- [Narrator] Dusky langurs.
Their once pristine forests are now bisected by busy roads. (cars whooshing) To move through their territory, they must risk crossing, dangerous traffic every day.
Local researcher, Jo Leen Yap, has seen them run this gauntlet many times.
- It's very risky and you feel very heartache 'cause the infants or the juvenile, they will try to cross the roads and you can see that they are really struggling.
- [Narrator] The langurs have found what might appear to be a good solution, but these are power cables.
They pose a real risk of electrocution, and they're too thin for the monkeys to balance safely Many struggle to make it across, especially mothers and babies.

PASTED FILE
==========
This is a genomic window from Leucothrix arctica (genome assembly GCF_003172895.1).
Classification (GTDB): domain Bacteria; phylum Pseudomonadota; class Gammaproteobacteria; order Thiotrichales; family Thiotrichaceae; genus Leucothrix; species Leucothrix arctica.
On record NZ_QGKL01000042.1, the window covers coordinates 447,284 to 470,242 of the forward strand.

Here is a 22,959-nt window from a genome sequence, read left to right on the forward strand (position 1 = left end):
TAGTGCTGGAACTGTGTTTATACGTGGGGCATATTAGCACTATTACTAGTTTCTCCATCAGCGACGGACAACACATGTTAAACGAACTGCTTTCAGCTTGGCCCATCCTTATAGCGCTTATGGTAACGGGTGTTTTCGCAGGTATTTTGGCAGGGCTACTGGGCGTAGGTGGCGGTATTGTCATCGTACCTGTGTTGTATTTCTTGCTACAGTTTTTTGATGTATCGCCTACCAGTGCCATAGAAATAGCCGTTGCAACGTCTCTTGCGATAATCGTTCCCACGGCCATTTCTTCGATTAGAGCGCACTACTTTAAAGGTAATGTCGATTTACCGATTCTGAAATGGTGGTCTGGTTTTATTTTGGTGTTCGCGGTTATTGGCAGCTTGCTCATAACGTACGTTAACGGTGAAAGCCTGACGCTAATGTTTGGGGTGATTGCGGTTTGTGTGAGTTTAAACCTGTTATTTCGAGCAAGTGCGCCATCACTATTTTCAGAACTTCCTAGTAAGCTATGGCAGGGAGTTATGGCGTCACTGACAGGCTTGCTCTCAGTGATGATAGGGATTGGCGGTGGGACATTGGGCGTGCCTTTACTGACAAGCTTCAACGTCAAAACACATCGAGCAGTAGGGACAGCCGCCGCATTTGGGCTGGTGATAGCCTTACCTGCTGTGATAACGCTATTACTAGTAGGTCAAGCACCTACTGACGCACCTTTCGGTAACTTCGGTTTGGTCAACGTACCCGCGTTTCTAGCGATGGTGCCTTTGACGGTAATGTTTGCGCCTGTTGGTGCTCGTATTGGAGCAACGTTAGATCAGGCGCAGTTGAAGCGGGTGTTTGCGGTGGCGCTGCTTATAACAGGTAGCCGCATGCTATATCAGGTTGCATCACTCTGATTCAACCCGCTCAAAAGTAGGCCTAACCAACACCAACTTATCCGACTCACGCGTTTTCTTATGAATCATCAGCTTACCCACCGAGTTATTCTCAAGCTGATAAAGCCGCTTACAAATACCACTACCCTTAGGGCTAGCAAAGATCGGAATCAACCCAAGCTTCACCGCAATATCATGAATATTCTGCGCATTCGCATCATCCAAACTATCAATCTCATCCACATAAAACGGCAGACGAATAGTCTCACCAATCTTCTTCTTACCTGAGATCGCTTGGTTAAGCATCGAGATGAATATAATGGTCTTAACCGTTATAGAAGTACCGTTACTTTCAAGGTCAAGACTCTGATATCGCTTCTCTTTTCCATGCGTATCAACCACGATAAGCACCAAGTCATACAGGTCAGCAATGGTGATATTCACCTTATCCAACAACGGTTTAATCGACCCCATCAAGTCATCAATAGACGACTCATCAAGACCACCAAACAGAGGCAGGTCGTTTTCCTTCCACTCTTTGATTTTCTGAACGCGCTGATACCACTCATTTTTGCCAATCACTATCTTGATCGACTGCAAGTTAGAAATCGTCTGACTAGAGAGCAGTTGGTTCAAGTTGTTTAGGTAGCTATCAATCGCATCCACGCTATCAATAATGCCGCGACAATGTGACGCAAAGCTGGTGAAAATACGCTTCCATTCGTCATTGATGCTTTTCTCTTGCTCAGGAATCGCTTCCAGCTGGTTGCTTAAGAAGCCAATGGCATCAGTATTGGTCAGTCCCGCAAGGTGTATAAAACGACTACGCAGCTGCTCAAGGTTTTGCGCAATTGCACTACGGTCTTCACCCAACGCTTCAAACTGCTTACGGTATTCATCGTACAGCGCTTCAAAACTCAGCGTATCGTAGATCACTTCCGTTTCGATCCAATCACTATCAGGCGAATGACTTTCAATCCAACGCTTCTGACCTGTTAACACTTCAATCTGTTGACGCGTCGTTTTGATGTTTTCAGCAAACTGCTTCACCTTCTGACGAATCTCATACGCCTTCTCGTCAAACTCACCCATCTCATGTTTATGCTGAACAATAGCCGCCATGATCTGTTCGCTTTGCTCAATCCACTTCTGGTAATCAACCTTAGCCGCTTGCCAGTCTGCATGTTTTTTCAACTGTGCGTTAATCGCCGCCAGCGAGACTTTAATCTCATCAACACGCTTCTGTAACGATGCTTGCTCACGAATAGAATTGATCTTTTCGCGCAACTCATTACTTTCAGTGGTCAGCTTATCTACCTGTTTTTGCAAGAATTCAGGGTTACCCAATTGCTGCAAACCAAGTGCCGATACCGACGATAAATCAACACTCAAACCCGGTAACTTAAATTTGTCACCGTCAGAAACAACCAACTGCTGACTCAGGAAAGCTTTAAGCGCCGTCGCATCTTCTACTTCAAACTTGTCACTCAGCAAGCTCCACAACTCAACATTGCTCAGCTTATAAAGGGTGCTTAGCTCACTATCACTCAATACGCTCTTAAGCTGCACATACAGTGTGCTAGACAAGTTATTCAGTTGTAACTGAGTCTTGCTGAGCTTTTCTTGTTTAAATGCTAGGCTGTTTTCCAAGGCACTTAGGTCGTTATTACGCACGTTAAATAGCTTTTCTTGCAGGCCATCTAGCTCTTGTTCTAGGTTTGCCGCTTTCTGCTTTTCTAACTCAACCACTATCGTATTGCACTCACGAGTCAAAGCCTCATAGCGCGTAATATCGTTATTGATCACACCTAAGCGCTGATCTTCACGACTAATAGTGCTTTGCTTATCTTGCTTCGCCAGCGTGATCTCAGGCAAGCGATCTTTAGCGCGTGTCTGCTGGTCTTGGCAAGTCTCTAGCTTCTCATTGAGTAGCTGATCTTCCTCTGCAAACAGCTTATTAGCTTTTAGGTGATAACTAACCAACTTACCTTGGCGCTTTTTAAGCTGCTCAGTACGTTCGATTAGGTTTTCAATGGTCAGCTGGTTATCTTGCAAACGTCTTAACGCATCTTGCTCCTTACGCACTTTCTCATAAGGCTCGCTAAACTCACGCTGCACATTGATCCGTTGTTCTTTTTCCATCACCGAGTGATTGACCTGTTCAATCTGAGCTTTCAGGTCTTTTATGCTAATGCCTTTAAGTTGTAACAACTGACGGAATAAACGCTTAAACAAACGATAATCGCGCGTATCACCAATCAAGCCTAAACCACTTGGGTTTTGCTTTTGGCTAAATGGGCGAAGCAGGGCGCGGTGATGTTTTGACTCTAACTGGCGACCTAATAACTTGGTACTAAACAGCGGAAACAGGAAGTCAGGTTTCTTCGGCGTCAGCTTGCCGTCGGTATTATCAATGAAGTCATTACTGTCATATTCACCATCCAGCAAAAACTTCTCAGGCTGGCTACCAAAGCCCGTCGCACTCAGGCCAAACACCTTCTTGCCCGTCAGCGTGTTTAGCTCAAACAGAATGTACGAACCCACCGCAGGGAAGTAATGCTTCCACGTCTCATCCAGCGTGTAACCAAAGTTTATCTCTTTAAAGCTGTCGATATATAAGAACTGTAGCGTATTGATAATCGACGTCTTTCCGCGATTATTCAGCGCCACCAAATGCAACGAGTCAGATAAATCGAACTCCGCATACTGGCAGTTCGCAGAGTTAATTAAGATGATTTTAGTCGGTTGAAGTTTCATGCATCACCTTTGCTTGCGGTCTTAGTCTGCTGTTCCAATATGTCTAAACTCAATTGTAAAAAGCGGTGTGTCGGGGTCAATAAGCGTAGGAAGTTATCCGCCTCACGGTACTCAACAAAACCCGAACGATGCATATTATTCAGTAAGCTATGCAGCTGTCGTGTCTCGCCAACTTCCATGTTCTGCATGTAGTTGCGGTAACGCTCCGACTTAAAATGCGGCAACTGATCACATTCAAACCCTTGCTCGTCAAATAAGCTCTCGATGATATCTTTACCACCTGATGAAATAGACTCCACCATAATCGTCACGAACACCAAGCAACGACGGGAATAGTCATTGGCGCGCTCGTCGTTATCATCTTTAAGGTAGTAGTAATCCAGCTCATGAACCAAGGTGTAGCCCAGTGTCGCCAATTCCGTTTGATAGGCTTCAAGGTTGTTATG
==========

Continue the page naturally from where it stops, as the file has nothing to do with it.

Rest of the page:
- When the mom and the infant trying to cross along the cable wire, they can't really balance themself well.
We've got cases of roadkill all happen below the cable wire.
- [Narrator] Jo Leen felt she had to act.
- After so many months and years of looking at them, walking along the cable wire, the things in my heart is trying to help them to cross safely.
- [Narrator] Jo Leen knows the monkeys prefer crossing overhead, so she's decided to install a monkey bridge.
- So today's the day.
We are gonna build the first bridge in Peninsular Malaysia to assist langurs to cross the road.
- [Narrator] They are using upcycled old fire hoses, much thicker and easier to cross than electric wires.
And hopefully allowing monkeys and other wildlife to cross between forest fragments, much more safely.
As the bridge nears completion, it seems the monkeys already keen to check out their new walkway.